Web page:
Methylation is a process where certain nutrients called ‘methyl donors’ are added to specific elements of DNA, our gene markers and proteins that keep them physiologically active. Methylation is a major pathway to focus on in understanding autoimmune and neurological diseases such as multiple sclerosis, seizure disorders, dementia, chronic fatigue syndrome, lupus, depression, anxiety and autism spectrum disorders. Methylation is responsible for making, maintaining and repairing DNA.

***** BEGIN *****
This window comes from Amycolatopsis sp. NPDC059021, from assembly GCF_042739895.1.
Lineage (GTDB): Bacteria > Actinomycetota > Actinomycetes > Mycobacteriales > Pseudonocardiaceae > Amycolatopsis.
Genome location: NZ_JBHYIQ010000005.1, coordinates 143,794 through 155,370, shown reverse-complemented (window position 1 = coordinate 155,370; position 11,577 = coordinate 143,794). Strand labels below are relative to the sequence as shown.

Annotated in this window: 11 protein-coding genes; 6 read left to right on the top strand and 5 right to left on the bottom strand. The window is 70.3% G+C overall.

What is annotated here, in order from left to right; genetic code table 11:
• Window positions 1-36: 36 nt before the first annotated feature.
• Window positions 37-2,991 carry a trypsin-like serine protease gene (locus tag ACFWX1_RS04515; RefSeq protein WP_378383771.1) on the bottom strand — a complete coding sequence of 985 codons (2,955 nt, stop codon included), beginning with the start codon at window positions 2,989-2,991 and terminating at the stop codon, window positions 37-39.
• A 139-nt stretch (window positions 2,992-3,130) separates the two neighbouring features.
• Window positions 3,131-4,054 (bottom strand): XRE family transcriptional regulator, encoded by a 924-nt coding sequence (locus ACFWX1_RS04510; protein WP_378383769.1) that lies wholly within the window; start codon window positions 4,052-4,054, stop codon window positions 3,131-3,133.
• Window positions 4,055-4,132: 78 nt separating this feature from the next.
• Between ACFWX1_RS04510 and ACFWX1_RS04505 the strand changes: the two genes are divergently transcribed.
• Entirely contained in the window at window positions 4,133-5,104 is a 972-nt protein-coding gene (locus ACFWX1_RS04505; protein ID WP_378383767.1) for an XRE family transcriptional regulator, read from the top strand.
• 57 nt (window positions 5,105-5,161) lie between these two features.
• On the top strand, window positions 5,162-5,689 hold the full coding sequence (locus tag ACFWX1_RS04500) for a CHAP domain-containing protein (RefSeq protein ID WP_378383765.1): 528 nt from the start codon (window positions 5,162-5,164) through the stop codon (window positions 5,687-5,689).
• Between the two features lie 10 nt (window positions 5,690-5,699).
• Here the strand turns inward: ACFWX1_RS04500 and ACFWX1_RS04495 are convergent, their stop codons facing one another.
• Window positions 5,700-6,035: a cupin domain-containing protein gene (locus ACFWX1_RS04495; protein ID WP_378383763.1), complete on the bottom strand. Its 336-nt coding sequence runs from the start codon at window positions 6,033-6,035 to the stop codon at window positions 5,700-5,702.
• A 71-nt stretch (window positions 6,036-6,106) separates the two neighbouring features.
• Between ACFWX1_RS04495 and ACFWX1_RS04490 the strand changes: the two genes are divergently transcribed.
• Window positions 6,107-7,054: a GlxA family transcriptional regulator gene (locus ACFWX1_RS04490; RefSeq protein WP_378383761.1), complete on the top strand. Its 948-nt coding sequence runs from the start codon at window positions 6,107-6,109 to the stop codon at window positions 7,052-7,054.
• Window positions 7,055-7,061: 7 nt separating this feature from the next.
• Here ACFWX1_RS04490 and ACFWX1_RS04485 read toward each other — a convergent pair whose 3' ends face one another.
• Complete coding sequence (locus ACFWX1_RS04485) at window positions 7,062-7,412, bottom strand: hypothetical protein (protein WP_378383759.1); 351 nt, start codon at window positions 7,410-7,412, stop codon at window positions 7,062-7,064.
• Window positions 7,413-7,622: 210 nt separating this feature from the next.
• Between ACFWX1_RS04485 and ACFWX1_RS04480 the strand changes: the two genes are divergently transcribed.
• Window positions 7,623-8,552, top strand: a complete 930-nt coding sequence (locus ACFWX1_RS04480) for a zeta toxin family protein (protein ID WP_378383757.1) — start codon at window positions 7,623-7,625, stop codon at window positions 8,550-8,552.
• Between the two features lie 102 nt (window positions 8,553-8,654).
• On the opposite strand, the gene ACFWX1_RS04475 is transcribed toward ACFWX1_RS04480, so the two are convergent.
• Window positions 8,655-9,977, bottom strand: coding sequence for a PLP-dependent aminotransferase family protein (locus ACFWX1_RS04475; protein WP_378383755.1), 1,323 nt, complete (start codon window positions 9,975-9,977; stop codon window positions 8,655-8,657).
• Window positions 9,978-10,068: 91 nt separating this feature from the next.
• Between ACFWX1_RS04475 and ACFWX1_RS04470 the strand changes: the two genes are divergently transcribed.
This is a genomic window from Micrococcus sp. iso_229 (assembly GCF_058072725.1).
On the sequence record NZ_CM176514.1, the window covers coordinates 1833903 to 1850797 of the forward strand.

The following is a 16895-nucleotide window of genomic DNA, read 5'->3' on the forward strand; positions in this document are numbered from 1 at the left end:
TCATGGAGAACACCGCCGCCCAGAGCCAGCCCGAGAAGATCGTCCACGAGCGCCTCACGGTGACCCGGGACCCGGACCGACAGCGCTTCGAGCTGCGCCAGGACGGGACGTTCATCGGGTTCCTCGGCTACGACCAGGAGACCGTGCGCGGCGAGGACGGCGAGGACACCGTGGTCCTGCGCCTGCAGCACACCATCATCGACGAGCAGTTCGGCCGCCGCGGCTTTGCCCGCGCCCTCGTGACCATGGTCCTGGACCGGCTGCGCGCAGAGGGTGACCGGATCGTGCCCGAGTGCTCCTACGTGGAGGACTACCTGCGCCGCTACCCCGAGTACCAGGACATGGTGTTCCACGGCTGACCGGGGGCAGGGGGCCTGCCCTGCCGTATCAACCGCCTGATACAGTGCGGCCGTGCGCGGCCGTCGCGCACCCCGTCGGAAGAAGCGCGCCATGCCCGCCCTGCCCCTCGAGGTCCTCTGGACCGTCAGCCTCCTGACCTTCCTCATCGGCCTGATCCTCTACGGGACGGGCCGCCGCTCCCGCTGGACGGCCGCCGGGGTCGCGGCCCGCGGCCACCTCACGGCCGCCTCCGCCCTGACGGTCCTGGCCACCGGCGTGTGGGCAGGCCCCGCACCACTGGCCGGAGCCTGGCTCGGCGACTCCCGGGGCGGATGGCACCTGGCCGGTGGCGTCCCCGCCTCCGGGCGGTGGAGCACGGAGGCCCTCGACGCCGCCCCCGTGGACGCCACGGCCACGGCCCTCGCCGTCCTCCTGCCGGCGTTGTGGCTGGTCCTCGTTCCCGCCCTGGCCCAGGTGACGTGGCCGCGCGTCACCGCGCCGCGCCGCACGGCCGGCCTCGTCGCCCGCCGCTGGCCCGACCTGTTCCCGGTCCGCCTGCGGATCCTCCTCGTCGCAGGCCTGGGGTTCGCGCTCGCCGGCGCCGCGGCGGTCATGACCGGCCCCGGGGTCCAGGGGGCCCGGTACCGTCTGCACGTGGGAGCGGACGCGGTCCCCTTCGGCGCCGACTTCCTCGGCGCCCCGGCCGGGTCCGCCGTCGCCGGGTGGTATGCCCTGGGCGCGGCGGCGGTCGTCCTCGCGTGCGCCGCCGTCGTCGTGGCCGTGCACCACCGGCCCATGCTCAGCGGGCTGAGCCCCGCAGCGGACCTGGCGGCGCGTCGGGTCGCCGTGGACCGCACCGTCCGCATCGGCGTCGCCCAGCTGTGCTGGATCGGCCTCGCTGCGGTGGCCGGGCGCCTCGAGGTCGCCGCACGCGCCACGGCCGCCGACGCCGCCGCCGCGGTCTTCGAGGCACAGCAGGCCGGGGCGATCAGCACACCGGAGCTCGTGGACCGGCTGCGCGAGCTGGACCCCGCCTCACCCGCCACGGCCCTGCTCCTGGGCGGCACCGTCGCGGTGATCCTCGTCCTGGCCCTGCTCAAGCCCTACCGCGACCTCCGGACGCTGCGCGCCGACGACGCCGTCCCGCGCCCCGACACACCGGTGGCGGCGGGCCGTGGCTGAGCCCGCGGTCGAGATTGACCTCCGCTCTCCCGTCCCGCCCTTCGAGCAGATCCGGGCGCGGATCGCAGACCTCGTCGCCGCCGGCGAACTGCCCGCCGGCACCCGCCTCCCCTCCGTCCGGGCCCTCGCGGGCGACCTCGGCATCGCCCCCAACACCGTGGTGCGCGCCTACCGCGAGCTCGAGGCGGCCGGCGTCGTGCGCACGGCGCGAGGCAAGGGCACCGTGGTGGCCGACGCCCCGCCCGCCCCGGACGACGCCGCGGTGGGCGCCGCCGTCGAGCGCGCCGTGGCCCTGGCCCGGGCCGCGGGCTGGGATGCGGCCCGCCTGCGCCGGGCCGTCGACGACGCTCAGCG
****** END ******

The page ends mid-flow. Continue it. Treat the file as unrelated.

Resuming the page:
The methylation cycle is a biochemical pathway that manages or contributes to a wide range of biochemical functions: detoxification, supporting DNA (turning genes on and off), producing energy, reducing inflammation, synthesising neurotransmitters, homocysteine metabolism, protein methylation, phase 2 liver detoxification and supporting immune function. Inadequate methylation capacity can lead to birth defects, depression, cognitive decline, and cancer. Impaired methylation has even been associated with autism. Support of methylation markers has been associated with rapid return of speech, improvement of behaviour in ADD and ADHD spectrums.